Denys Arcand will turn eighty this June. It’s unclear whether he will make another movie on decline. But the movies he has made—always beautified by his wonderful cinematic taste, his ability to make Montreal a world in itself, and by his fitting selection of baroque—are worthy accompaniments for us as we think through our own situation.
Arcand’s films are not a substitute for the literature, from Polybius to Montesquieu, on political decline. One lesson one might draw from them, actually, is that a focus on the literature is an ambiguous thing. Indeed, one could imagine an Arcand character who enjoys declinist literature so much that he avoids confronting the problems in his own life or within society at large.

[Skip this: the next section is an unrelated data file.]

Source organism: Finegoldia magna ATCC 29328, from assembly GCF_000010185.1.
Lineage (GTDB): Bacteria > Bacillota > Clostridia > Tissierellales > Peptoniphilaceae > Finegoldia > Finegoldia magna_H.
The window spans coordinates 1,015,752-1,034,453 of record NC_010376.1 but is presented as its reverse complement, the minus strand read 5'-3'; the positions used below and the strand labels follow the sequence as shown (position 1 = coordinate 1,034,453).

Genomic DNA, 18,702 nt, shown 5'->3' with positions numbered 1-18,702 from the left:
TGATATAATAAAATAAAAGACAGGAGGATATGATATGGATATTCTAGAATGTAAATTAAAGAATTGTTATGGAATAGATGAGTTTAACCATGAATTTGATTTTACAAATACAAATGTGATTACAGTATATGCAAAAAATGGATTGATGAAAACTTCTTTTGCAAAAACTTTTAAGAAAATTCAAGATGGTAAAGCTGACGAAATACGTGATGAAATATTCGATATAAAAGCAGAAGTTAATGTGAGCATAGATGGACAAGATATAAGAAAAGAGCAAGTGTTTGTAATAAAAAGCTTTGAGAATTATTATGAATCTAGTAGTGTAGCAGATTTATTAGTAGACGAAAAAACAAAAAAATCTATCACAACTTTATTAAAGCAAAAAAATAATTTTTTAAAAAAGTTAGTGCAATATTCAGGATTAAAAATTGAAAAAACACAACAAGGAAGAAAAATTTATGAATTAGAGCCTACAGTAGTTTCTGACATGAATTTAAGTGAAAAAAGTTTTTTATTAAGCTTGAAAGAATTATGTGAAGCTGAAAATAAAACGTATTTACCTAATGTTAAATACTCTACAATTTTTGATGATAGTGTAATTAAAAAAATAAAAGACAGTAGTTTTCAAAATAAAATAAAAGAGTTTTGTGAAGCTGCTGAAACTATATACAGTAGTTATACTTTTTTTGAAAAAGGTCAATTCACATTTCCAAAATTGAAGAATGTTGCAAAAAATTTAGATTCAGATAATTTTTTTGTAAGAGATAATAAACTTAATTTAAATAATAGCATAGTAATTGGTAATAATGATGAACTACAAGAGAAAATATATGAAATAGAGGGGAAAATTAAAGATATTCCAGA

And yet, the problem of decline must be faced. Can the empire draw on hidden depths? Or is the future one of Neros and Caligulas—and maybe a Denys Arcand or two to write and portray, since what else can one do but write and portray when every avenue for effective action is blocked?
Writer - Critic - Poet - Editor